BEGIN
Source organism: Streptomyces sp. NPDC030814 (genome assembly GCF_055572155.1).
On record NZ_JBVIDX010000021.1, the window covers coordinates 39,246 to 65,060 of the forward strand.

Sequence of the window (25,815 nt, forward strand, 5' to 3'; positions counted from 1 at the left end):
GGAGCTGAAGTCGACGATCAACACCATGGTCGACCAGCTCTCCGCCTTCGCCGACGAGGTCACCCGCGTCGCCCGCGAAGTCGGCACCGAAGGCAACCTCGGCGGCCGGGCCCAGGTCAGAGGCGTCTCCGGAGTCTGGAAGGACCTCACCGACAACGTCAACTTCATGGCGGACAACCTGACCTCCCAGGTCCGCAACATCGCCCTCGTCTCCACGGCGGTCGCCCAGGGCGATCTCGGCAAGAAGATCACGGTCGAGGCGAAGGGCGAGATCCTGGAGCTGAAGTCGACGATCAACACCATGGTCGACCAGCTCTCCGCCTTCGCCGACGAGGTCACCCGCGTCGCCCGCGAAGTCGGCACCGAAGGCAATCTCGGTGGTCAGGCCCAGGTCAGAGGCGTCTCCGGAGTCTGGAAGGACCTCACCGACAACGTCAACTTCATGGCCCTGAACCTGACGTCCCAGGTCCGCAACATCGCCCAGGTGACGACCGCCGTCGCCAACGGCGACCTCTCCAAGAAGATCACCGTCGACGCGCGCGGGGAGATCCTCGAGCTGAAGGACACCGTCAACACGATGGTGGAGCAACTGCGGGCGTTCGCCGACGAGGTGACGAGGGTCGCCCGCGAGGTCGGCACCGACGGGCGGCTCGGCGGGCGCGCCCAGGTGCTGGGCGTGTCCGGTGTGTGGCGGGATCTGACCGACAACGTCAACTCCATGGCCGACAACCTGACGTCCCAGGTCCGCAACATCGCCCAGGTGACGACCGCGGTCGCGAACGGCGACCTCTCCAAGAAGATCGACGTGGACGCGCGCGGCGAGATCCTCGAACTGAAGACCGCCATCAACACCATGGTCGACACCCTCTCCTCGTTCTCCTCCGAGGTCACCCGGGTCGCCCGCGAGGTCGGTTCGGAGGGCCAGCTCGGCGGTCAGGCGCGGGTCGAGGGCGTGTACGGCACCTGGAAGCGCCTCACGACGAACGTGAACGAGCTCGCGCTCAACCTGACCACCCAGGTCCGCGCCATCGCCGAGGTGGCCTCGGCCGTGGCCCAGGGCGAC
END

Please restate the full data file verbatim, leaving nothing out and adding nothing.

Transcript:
Source organism: Streptomyces sp. NPDC030814 (genome assembly GCF_055572155.1).
On record NZ_JBVIDX010000021.1, the window covers coordinates 39,246 to 65,060 of the forward strand.

Sequence of the window (25,815 nt, forward strand, 5' to 3'; positions counted from 1 at the left end):
GGAGCTGAAGTCGACGATCAACACCATGGTCGACCAGCTCTCCGCCTTCGCCGACGAGGTCACCCGCGTCGCCCGCGAAGTCGGCACCGAAGGCAACCTCGGCGGCCGGGCCCAGGTCAGAGGCGTCTCCGGAGTCTGGAAGGACCTCACCGACAACGTCAACTTCATGGCGGACAACCTGACCTCCCAGGTCCGCAACATCGCCCTCGTCTCCACGGCGGTCGCCCAGGGCGATCTCGGCAAGAAGATCACGGTCGAGGCGAAGGGCGAGATCCTGGAGCTGAAGTCGACGATCAACACCATGGTCGACCAGCTCTCCGCCTTCGCCGACGAGGTCACCCGCGTCGCCCGCGAAGTCGGCACCGAAGGCAATCTCGGTGGTCAGGCCCAGGTCAGAGGCGTCTCCGGAGTCTGGAAGGACCTCACCGACAACGTCAACTTCATGGCCCTGAACCTGACGTCCCAGGTCCGCAACATCGCCCAGGTGACGACCGCCGTCGCCAACGGCGACCTCTCCAAGAAGATCACCGTCGACGCGCGCGGGGAGATCCTCGAGCTGAAGGACACCGTCAACACGATGGTGGAGCAACTGCGGGCGTTCGCCGACGAGGTGACGAGGGTCGCCCGCGAGGTCGGCACCGACGGGCGGCTCGGCGGGCGCGCCCAGGTGCTGGGCGTGTCCGGTGTGTGGCGGGATCTGACCGACAACGTCAACTCCATGGCCGACAACCTGACGTCCCAGGTCCGCAACATCGCCCAGGTGACGACCGCGGTCGCGAACGGCGACCTCTCCAAGAAGATCGACGTGGACGCGCGCGGCGAGATCCTCGAACTGAAGACCGCCATCAACACCATGGTCGACACCCTCTCCTCGTTCTCCTCCGAGGTCACCCGGGTCGCCCGCGAGGTCGGTTCGGAGGGCCAGCTCGGCGGTCAGGCGCGGGTCGAGGGCGTGTACGGCACCTGGAAGCGCCTCACGACGAACGTGAACGAGCTCGCGCTCAACCTGACCACCCAGGTCCGCGCCATCGCCGAGGTGGCCTCGGCCGTGGCCCAGGGCGAC